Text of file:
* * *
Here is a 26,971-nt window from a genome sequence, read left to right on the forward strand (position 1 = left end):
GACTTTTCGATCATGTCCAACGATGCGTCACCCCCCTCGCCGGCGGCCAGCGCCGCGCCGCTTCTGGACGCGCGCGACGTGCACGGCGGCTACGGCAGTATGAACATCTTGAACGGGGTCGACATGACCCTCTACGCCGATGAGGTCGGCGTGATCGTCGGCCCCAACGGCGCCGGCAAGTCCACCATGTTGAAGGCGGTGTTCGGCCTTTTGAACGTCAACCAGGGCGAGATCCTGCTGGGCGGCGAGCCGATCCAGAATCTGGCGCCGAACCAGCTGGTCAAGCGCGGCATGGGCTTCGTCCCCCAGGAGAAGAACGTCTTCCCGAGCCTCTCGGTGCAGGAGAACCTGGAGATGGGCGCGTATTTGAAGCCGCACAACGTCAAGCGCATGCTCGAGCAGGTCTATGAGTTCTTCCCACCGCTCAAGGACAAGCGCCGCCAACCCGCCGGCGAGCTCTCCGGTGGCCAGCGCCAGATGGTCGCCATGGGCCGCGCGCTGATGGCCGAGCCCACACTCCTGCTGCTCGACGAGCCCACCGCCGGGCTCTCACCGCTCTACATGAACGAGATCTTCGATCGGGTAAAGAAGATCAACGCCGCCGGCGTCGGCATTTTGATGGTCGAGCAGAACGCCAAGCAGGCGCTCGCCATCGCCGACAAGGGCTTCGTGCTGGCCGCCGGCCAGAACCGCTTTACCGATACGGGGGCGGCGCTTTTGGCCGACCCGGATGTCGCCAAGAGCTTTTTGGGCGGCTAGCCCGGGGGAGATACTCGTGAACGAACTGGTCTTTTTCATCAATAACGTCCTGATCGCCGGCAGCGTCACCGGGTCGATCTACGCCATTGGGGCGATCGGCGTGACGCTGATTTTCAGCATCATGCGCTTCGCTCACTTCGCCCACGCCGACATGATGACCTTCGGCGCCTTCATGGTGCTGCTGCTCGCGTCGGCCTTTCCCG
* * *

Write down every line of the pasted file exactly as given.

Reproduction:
Here is a 26,971-nt window from a genome sequence, read left to right on the forward strand (position 1 = left end):
GACTTTTCGATCATGTCCAACGATGCGTCACCCCCCTCGCCGGCGGCCAGCGCCGCGCCGCTTCTGGACGCGCGCGACGTGCACGGCGGCTACGGCAGTATGAACATCTTGAACGGGGTCGACATGACCCTCTACGCCGATGAGGTCGGCGTGATCGTCGGCCCCAACGGCGCCGGCAAGTCCACCATGTTGAAGGCGGTGTTCGGCCTTTTGAACGTCAACCAGGGCGAGATCCTGCTGGGCGGCGAGCCGATCCAGAATCTGGCGCCGAACCAGCTGGTCAAGCGCGGCATGGGCTTCGTCCCCCAGGAGAAGAACGTCTTCCCGAGCCTCTCGGTGCAGGAGAACCTGGAGATGGGCGCGTATTTGAAGCCGCACAACGTCAAGCGCATGCTCGAGCAGGTCTATGAGTTCTTCCCACCGCTCAAGGACAAGCGCCGCCAACCCGCCGGCGAGCTCTCCGGTGGCCAGCGCCAGATGGTCGCCATGGGCCGCGCGCTGATGGCCGAGCCCACACTCCTGCTGCTCGACGAGCCCACCGCCGGGCTCTCACCGCTCTACATGAACGAGATCTTCGATCGGGTAAAGAAGATCAACGCCGCCGGCGTCGGCATTTTGATGGTCGAGCAGAACGCCAAGCAGGCGCTCGCCATCGCCGACAAGGGCTTCGTGCTGGCCGCCGGCCAGAACCGCTTTACCGATACGGGGGCGGCGCTTTTGGCCGACCCGGATGTCGCCAAGAGCTTTTTGGGCGGCTAGCCCGGGGGAGATACTCGTGAACGAACTGGTCTTTTTCATCAATAACGTCCTGATCGCCGGCAGCGTCACCGGGTCGATCTACGCCATTGGGGCGATCGGCGTGACGCTGATTTTCAGCATCATGCGCTTCGCTCACTTCGCCCACGCCGACATGATGACCTTCGGCGCCTTCATGGTGCTGCTGCTCGCGTCGGCCTTTCCCG